As you might have heard, several states have passed—or are in the process of passing—laws that (re)assert states rights over guns that are manufactured, sold and used within their respective states. Despite concerns about the cost of such legislation, Utah is one of the latest to join the “keep your hands off of my gun rack Jack” pack. Conventional wisdom holds that these laws are designed simply to test the Supreme Court’s mettle (and win votes). Should they make it upstream to the fount of federal jurisprudence, they’ll “help” the Court decide a fundamental question: does the federal government have the right to pass and enforce laws that fly in the face of the 10th Amendment? If the States’ cases hold up, we could be looking at the undoing of roughly 80 years worth of progressive laws; laws that have upset the delicate balance between the Feds and the “Several States.”
All that notwithstanding, the states that are passing/have passed these laws made me stop and think for a different reason. Montana was the first state to pass such a law. Not to take away anything from Big Sky country, but Montana isn’t exactly (forgive me) number one with a bullet on my list of states where gun manufacturers ply their trade. Matter of fact, I was under the impression that most gun manufacturers were located in Illinois. Turns out, I was wrong.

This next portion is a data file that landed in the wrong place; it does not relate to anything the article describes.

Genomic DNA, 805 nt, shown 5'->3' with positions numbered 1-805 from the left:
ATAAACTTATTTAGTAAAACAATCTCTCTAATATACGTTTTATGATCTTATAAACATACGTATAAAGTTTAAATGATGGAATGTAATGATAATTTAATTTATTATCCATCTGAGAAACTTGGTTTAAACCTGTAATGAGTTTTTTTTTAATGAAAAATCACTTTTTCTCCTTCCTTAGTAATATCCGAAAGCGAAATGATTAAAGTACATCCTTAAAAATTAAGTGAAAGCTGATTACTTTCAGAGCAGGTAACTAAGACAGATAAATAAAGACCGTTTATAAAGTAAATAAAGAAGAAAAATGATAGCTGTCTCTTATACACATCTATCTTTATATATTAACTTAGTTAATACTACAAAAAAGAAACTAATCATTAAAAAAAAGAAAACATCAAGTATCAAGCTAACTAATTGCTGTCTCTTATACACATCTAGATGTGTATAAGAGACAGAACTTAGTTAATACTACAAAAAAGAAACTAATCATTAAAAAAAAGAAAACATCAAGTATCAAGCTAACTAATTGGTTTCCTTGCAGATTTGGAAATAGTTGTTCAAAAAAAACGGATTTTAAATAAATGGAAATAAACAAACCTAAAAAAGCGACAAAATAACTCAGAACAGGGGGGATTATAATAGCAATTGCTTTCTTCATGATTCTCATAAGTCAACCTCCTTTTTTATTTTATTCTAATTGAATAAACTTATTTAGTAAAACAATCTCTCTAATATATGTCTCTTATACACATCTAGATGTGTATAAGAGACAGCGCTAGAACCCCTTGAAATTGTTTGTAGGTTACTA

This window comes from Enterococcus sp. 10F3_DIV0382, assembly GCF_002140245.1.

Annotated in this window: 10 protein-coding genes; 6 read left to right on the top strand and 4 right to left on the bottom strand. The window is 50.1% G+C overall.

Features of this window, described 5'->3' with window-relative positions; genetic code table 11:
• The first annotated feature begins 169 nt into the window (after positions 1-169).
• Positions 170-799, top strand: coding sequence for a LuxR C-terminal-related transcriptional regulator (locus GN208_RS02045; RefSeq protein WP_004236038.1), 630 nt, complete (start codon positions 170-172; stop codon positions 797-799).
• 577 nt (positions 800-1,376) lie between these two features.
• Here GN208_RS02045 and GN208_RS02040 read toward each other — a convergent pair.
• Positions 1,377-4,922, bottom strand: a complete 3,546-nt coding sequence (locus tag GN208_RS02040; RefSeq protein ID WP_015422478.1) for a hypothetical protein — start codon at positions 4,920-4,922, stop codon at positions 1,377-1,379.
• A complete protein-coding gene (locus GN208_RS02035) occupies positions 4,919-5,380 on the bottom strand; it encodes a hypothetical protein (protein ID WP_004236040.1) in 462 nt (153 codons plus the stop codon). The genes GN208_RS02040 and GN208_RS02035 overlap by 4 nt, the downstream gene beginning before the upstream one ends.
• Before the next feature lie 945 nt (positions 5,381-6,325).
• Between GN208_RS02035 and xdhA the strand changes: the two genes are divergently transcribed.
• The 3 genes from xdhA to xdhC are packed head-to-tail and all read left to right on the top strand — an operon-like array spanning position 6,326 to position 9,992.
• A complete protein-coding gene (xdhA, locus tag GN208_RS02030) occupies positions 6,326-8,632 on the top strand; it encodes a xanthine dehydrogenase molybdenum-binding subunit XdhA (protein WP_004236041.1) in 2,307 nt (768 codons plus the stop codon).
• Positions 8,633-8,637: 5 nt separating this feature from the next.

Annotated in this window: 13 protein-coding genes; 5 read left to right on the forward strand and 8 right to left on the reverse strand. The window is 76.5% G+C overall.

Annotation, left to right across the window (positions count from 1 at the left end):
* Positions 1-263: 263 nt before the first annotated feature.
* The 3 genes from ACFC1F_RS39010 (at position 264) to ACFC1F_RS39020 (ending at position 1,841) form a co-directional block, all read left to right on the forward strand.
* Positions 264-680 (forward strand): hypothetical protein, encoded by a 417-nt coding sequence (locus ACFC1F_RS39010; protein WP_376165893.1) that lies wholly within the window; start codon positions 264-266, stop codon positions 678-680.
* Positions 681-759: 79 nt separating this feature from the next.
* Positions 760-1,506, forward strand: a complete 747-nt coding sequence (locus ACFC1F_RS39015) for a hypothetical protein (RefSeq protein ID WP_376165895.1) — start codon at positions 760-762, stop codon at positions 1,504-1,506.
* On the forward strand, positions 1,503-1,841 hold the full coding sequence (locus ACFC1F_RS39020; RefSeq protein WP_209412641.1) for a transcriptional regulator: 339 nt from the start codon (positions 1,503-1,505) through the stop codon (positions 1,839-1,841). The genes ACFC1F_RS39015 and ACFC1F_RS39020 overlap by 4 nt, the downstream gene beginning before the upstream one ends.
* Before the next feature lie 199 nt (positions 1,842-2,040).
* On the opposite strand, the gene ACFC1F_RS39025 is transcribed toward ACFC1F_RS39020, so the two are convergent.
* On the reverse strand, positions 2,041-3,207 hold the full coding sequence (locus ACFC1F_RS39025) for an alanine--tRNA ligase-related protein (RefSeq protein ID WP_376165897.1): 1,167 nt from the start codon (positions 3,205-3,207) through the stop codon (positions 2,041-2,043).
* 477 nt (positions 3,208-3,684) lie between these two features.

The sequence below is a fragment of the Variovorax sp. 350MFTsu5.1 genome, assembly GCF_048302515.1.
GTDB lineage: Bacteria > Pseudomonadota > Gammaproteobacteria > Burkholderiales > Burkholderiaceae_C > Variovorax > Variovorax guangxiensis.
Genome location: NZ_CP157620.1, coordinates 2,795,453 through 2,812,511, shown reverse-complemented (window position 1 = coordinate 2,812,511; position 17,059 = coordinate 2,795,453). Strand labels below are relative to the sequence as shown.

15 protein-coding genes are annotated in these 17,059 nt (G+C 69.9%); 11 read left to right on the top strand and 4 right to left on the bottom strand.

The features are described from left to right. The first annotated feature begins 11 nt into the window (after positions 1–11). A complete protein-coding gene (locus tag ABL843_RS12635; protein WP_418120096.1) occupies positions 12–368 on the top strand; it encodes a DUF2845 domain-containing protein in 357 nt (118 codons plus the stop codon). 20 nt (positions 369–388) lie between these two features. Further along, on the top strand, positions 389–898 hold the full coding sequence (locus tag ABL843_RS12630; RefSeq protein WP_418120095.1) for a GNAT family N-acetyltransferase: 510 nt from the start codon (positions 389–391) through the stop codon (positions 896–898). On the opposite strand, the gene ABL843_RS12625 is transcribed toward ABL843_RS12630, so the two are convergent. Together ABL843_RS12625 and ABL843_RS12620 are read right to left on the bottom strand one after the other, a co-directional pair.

Connecticut far and away wins the “most gun manufacturers in a state” award, with eight. Texas (yea!), Massachusetts, New York, and Illinois come in second with four. Colorado and Virginia have three, Maryland, Montana and Ohio each have two, with twelve other states with one each.
Montana, Texas and Utah are obviously protecting their existing manufacturers, but I would think that all of these states would absolutely love to welcome manufacturers currently residing in gun-unfriendly states such as Illinois, California and New York. You’d think in times such as these, no Governor in his or her right mind would do anything to drive manufacturers (not to mention manufacturing jobs) out of their respective states. But you’d be wrong.
As for me, I’d love to see a bunch more manufacturers relocate to Texas. We have a gun-friendly culture, no state income tax, wide open spaces, easy access to transportation and local governments that would welcome them with open arms (i.e. tax breaks).